Do One Thing A Week That Scares You: WEEK 1

by - Friday, February 05, 2016

Okay, so I think the the actual saying by Eleanor Roosevelt is that you should do something that scares you everyday but I'm not brave enough for that... yet.

I'm setting myself a challenge. I constantly stay within my comfort zone, never venturing to do something different out of the fear that everything will go wrong. I'm a compulsive over-thinker and extremely paranoid so I literally always expect the worst. In my mind there's a constant tug of war between wanting to be a free spirit and being scared of the consequences. Needless to say, it's exhausting. Also, if you've ever heard about the Law of Attraction, it basically states that we attract everything into our lives through our thoughts and feelings. Therefore, bad thoughts/over-thinking usually leads to those same bad things happening - call me crazy, but I believe in this whole heartedly. It's probably the reason why the things I over-think about end up turning out badly...

My challenge this week is probably going to seem like a bit of a cop out, but for me, it was a lot harder than it seems. This week, my challenge was to be vulnerable, and I didn't even plan it.

Earlier this week, I found out some news that saddened (and annoyed me). To be honest, in the back of my mind I was always somewhat expecting it (is that paranoia or really good intuition?) but it still hurt - like a bitch. I won't go into details but I'm sure you can all agree that being let down is probably one of the worst feelings ever. But, I digress...

Usually if I'm feeling upset or sad for whatever reason, I become extremely distant. Instead of opening up to people, I shut myself off or pretend that everything's okay. I'm not too sure when I started doing this, but I think it's become my defence mechanism. At some point in my life I began correlating sadness with weakness (which totally isn't the case!), so showing that I've been emotionally affected by something has always been a no-no. I'm a strong person, and I've always thought that strong people don't sit around and mope - they pick themselves right back up and get on with life. I'm pretty sure that the only time my friends have seen me ugly cry (you know exactly the sort of cry I mean haha) is when I've been drunk and that doesn't count because surely everyone has ugly cried at least once when they're drunk.

Kim K, the queen of the ugly cry

This time, however, something changed. At first, I contemplated making up a lie about the whole situation, because I was sure that all my friends all turn around and say "I told you so" and that I'm stupid for being so trusting. That was probably the worst thing that they could have said because I was thinking it myself. But I knew that this time, I couldn't lie to my friends and say that everything was okay, because it wasn't. I knew that they'd realise this too as soon as they saw my face.

So for once, I didn't shut myself off. I opened up completely - and it actually felt amazing. I got angry, I got sad, I got annoyed, I expressed the hurricane of feelings that I was experiencing all at once. I even cried a bit, although it definitely wasn't ugly crying - just a few tears of frustration. My housemate even commented that she'd never seen me like this before. I've lived with her for over a year now so that just shows how much I hold back my emotions. Not only was this the best stress relief, but the response I got was amazing.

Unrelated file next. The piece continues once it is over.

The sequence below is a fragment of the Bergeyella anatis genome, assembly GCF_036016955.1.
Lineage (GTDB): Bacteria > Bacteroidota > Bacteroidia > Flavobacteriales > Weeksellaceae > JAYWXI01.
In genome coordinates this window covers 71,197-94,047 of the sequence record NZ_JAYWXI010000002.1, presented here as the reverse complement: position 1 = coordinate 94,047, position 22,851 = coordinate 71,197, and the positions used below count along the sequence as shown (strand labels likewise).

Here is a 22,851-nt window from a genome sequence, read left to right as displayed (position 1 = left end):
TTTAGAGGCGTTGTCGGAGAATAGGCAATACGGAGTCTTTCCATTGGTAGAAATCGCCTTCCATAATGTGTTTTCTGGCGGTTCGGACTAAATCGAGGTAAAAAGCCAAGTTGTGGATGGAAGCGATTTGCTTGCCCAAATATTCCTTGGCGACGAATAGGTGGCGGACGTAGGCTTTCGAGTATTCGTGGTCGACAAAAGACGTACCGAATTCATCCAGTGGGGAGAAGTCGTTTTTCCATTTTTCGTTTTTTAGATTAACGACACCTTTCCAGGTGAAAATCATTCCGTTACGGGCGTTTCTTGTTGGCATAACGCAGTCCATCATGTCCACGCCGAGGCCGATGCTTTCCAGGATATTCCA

There were no I Told You So's or You're A Silly Girl. Just an abundance of hugs and compassion. They were doing whatever it would take to lift my spirits and even took me out for dinner in London - because good food and wine are so obviously the key to true happiness.

The last thing I'd expected to hear was that any of my friends had been in the same position as me. In fact, two of my closest friends had experienced similar situations. It's crazy that I automatically assumed what I was feeling was unique to me. In that sense, opening up wasn't just beneficial for me, but for all of us as we were able to empathise with each other.

In the end, I felt a whole lot better than I had before. I know that if I'd kept how I was feeling to myself, I probably would have dwelt on it for a long time. Whereas now, I'm able to actually reflect on the whole situation, and I realise that everything probably happened for the best. I'm still disappointed, but I'll move on from that with time. I've realised now that it's okay to not be okay.

So, it may be a small victory, but I've accomplished my first task - and it wasn't as scary as I thought it would be.

Tay xx

You May Also Like


  1. First of all, that's a great challenge and your post has inspired me to try it myself - although one scary thing a week is enough, I agree! I'm glad you opened up to your friends, I recently started doing the same and I noticed how important it is. Just like you, I like to keep my thoughts and emotions to myself and that often leads to nothing because obviously my friends can't read my thoughts. I also think it's important to keep in mind that none of it is your fault. being able to trust is a great quality, misusing someone's trust is simply mean! And you're completely right - it's okay not to be okay. x

    1. Thank you so much for your kind words! :) I'm so glad that I was able to inspire someone, we can go on this scary journey together. Yeah I agree, opening up is so important. Holding back our emotions is probably unhealthy in the long term. Although trust is something I've never taken lightly, I'm not going to let this bad experience stop me from trusting other people! x